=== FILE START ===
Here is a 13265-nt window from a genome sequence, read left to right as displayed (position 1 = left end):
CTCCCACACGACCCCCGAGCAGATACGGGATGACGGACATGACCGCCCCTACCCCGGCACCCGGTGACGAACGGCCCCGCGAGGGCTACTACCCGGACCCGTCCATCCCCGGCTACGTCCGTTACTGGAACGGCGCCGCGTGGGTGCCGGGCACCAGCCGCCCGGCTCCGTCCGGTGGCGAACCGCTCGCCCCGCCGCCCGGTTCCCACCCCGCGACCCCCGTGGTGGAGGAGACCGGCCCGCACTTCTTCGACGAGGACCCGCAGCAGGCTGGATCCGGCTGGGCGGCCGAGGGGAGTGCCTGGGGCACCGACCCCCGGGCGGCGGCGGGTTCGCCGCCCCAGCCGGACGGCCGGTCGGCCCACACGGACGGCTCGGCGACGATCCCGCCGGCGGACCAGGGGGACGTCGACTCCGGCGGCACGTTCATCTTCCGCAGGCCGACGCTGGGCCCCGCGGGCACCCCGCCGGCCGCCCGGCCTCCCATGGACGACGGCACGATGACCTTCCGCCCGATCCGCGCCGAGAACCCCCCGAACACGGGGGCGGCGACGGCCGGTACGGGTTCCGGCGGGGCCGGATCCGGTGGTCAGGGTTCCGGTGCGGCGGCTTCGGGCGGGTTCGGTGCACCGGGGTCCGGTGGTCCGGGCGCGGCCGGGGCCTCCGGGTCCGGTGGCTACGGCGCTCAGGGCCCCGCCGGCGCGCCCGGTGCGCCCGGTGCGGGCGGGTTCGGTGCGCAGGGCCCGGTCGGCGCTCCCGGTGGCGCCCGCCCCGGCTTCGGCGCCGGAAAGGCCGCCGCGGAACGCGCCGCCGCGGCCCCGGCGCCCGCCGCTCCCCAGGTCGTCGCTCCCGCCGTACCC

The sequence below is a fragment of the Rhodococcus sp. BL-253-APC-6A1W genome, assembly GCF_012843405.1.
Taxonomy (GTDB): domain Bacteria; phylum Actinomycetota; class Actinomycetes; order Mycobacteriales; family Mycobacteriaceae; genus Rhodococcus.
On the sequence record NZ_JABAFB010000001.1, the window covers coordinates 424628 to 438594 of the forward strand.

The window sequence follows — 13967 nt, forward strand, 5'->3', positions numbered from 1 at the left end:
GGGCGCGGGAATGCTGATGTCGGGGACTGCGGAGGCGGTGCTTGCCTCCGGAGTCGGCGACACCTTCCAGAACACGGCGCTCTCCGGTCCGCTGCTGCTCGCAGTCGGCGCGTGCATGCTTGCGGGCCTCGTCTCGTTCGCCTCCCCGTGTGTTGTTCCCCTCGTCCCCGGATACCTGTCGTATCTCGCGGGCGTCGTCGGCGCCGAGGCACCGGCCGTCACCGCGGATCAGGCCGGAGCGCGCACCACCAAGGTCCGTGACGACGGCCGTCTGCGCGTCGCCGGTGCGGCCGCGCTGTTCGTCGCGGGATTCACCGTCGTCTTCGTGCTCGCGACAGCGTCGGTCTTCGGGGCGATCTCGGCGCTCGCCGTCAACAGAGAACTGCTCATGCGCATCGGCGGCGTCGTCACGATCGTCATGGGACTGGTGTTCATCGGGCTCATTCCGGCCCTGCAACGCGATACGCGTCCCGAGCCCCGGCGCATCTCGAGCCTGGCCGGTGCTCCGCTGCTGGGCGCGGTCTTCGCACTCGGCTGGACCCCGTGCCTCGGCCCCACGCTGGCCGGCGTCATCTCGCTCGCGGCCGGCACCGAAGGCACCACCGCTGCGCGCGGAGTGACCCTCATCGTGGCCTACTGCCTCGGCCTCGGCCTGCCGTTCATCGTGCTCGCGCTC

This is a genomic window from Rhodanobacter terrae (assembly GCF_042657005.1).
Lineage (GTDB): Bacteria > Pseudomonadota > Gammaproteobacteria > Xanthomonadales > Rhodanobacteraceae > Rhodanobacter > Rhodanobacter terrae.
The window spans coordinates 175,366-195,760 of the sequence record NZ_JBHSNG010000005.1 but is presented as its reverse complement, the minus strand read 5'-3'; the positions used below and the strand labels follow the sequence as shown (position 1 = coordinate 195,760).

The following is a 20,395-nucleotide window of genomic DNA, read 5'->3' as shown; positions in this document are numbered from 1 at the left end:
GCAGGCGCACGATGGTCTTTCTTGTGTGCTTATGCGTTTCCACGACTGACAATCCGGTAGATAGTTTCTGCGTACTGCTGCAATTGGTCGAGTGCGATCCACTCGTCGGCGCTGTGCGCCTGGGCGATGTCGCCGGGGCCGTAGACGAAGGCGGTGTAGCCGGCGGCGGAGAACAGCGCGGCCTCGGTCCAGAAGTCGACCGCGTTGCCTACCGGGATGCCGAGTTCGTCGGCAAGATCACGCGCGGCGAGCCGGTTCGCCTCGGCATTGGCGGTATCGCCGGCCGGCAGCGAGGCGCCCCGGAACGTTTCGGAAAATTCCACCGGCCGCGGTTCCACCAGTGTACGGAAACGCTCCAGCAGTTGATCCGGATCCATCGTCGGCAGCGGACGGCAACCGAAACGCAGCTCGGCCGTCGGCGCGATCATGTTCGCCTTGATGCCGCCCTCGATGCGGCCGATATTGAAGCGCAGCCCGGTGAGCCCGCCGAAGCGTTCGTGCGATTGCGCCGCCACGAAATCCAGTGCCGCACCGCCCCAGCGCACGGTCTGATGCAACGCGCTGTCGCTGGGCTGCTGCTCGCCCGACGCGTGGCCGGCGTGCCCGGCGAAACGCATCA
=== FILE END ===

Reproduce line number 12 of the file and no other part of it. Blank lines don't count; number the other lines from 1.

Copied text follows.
GCAGGCGCACGATGGTCTTTCTTGTGTGCTTATGCGTTTCCACGACTGACAATCCGGTAGATAGTTTCTGCGTACTGCTGCAATTGGTCGAGTGCGATCCACTCGTCGGCGCTGTGCGCCTGGGCGATGTCGCCGGGGCCGTAGACGAAGGCGGTGTAGCCGGCGGCGGAGAACAGCGCGGCCTCGGTCCAGAAGTCGACCGCGTTGCCTACCGGGATGCCGAGTTCGTCGGCAAGATCACGCGCGGCGAGCCGGTTCGCCTCGGCATTGGCGGTATCGCCGGCCGGCAGCGAGGCGCCCCGGAACGTTTCGGAAAATTCCACCGGCCGCGGTTCCACCAGTGTACGGAAACGCTCCAGCAGTTGATCCGGATCCATCGTCGGCAGCGGACGGCAACCGAAACGCAGCTCGGCCGTCGGCGCGATCATGTTCGCCTTGATGCCGCCCTCGATGCGGCCGATATTGAAGCGCAGCCCGGTGAGCCCGCCGAAGCGTTCGTGCGATTGCGCCGCCACGAAATCCAGTGCCGCACCGCCCCAGCGCACGGTCTGATGCAACGCGCTGTCGCTGGGCTGCTGCTCGCCCGACGCGTGGCCGGCGTGCCCGGCGAAACGCATCA